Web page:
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Michael Lind’s The New Class War is sure to be one of the most important political books of the new decade. Like many recent publications, The New Class War explains the rise of populism and the decline of liberalism across the West. But it succeeds where others fail. The managerial elite has sought to blame anyone but themselves for the rise of populism. Their culprits include Russian meddling, white nationalism, a vaguely defined illiberalism—anything but liberal values and economic arrangements. Lind, himself a member of the managerial elite, recognizes the culpability of his own class. The elite’s high ideals combined with their base self-interest have precipitated a widening gap between winners and losers in the developed world.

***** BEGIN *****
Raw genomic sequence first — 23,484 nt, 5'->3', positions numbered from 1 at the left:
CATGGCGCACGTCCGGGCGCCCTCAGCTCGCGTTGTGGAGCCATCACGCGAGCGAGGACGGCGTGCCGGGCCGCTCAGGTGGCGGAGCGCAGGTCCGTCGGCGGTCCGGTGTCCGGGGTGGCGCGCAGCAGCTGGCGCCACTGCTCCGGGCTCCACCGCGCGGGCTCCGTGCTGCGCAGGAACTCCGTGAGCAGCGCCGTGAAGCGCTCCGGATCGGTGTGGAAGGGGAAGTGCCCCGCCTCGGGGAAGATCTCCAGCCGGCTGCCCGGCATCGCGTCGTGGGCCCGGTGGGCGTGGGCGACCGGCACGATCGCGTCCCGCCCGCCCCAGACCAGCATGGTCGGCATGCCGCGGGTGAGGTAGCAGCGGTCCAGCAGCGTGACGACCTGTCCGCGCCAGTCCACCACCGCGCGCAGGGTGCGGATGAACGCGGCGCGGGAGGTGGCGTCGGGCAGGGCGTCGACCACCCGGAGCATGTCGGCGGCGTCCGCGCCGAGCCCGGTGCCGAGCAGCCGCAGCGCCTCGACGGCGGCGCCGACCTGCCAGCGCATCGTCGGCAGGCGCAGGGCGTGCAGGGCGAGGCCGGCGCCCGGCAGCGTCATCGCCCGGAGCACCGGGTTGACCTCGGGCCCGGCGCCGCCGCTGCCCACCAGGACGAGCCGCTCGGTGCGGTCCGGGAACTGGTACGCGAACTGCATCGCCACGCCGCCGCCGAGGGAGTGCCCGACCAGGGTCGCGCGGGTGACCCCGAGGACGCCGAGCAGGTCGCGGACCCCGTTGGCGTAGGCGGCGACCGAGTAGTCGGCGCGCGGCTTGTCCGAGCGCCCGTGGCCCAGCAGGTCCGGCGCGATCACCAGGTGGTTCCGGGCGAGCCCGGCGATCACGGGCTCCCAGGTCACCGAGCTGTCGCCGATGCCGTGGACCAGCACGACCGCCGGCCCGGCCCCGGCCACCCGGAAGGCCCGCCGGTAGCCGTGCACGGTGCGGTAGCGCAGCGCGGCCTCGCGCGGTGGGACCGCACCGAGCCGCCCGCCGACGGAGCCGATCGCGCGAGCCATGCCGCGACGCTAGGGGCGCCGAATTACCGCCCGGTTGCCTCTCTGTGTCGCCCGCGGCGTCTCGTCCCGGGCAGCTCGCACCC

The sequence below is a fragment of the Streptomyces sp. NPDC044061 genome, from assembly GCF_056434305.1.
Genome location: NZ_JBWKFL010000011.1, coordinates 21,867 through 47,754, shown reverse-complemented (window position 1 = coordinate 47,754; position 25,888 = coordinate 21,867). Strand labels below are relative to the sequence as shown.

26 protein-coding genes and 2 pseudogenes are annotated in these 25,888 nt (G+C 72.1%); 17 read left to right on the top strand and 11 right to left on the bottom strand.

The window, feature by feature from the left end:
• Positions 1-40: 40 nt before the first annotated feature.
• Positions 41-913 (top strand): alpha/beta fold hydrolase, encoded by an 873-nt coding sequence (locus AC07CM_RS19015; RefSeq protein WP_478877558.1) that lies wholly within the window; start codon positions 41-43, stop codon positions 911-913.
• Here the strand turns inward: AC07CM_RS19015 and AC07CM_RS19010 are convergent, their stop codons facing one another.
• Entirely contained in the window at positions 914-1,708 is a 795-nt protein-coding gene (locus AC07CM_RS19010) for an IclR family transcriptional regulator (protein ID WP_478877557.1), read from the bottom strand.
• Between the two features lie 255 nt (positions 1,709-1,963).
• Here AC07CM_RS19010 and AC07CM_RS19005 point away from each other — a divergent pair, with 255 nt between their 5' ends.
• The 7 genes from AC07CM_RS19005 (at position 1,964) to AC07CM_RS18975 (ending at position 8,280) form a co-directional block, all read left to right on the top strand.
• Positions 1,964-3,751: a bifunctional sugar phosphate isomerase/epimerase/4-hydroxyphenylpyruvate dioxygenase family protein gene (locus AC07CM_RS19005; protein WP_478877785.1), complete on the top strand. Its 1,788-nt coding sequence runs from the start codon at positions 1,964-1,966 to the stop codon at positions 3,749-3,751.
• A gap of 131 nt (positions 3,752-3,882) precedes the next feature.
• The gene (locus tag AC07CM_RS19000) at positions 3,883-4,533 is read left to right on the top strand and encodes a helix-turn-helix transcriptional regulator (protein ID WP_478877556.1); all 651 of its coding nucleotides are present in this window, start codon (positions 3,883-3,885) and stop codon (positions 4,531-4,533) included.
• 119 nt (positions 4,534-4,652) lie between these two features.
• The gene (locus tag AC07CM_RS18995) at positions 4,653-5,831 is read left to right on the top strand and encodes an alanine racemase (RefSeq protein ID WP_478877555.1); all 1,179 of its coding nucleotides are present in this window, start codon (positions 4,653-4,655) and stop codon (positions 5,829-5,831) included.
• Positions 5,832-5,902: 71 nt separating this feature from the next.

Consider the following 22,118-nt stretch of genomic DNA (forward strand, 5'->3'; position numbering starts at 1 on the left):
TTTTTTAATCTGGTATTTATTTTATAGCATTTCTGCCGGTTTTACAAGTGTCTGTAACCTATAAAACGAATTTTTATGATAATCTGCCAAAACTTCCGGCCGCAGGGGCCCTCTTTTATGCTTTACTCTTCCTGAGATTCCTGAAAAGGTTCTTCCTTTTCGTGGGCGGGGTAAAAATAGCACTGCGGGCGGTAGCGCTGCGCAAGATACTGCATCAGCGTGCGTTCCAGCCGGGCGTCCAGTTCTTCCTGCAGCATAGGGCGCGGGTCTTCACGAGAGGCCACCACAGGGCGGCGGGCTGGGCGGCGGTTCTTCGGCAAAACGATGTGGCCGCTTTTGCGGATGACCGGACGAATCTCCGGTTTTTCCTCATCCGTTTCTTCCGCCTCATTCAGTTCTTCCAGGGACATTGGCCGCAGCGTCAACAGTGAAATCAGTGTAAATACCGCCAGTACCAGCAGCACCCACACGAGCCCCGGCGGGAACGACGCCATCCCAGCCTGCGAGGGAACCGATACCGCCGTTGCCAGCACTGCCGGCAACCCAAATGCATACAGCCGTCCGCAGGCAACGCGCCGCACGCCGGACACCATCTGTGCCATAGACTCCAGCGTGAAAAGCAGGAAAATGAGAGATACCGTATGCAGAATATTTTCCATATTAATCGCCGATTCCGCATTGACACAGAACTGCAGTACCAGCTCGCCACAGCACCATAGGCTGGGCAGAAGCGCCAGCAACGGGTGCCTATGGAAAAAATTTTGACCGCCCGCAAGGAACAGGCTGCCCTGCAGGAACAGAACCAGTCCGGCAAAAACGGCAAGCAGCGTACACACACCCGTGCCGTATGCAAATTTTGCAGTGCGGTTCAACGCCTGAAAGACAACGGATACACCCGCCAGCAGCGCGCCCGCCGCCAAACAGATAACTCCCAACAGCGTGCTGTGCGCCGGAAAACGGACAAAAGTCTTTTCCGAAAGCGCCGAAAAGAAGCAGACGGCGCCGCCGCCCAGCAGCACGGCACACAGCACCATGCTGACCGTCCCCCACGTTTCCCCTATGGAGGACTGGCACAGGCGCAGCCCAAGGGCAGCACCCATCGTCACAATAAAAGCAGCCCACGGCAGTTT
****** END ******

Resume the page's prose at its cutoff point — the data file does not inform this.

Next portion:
Lind tells a compelling story of how we arrived at the current moment. The elite of the last century were forced to make significant concessions to the working class due to the exigencies of World War II. For Lind, the 1950s were a high-water mark of economic equality and national solidarity, led by an old left that defended the working class. The consensus, in broad terms, was economically left and socially right. It limited immigration of low-skill workers, provided social welfare, defended traditional familial and sexual norms, worked in concert with America’s communal “small platoons,” and was unabashedly religious, especially in its working-class Catholic manifestation.

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